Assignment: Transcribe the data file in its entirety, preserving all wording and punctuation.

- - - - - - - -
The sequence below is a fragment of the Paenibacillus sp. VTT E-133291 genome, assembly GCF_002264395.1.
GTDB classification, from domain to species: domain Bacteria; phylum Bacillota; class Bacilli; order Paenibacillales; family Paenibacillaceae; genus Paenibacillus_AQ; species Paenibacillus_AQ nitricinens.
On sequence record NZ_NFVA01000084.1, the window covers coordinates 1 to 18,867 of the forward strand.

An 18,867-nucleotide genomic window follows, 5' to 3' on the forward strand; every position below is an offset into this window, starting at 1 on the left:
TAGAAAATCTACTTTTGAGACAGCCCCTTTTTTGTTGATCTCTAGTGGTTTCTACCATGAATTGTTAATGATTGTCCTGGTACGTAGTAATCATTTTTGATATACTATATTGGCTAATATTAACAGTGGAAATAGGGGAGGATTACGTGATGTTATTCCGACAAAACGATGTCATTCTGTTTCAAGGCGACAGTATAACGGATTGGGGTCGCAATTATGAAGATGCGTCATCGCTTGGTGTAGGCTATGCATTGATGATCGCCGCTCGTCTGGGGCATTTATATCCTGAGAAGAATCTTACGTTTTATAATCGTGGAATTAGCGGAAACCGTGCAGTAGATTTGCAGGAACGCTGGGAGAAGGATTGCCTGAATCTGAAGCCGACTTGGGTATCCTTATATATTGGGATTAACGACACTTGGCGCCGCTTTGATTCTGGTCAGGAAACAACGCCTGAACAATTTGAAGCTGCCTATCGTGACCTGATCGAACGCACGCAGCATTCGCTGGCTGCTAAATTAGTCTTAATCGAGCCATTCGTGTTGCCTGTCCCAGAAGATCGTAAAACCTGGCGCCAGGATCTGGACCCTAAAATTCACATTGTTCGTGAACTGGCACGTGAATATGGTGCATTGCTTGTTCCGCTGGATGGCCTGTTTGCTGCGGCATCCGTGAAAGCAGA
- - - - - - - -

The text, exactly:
The sequence below is a fragment of the Paenibacillus sp. VTT E-133291 genome, assembly GCF_002264395.1.
GTDB classification, from domain to species: domain Bacteria; phylum Bacillota; class Bacilli; order Paenibacillales; family Paenibacillaceae; genus Paenibacillus_AQ; species Paenibacillus_AQ nitricinens.
On sequence record NZ_NFVA01000084.1, the window covers coordinates 1 to 18,867 of the forward strand.

An 18,867-nucleotide genomic window follows, 5' to 3' on the forward strand; every position below is an offset into this window, starting at 1 on the left:
TAGAAAATCTACTTTTGAGACAGCCCCTTTTTTGTTGATCTCTAGTGGTTTCTACCATGAATTGTTAATGATTGTCCTGGTACGTAGTAATCATTTTTGATATACTATATTGGCTAATATTAACAGTGGAAATAGGGGAGGATTACGTGATGTTATTCCGACAAAACGATGTCATTCTGTTTCAAGGCGACAGTATAACGGATTGGGGTCGCAATTATGAAGATGCGTCATCGCTTGGTGTAGGCTATGCATTGATGATCGCCGCTCGTCTGGGGCATTTATATCCTGAGAAGAATCTTACGTTTTATAATCGTGGAATTAGCGGAAACCGTGCAGTAGATTTGCAGGAACGCTGGGAGAAGGATTGCCTGAATCTGAAGCCGACTTGGGTATCCTTATATATTGGGATTAACGACACTTGGCGCCGCTTTGATTCTGGTCAGGAAACAACGCCTGAACAATTTGAAGCTGCCTATCGTGACCTGATCGAACGCACGCAGCATTCGCTGGCTGCTAAATTAGTCTTAATCGAGCCATTCGTGTTGCCTGTCCCAGAAGATCGTAAAACCTGGCGCCAGGATCTGGACCCTAAAATTCACATTGTTCGTGAACTGGCACGTGAATATGGTGCATTGCTTGTTCCGCTGGATGGCCTGTTTGCTGCGGCATCCGTGAAAGCAGA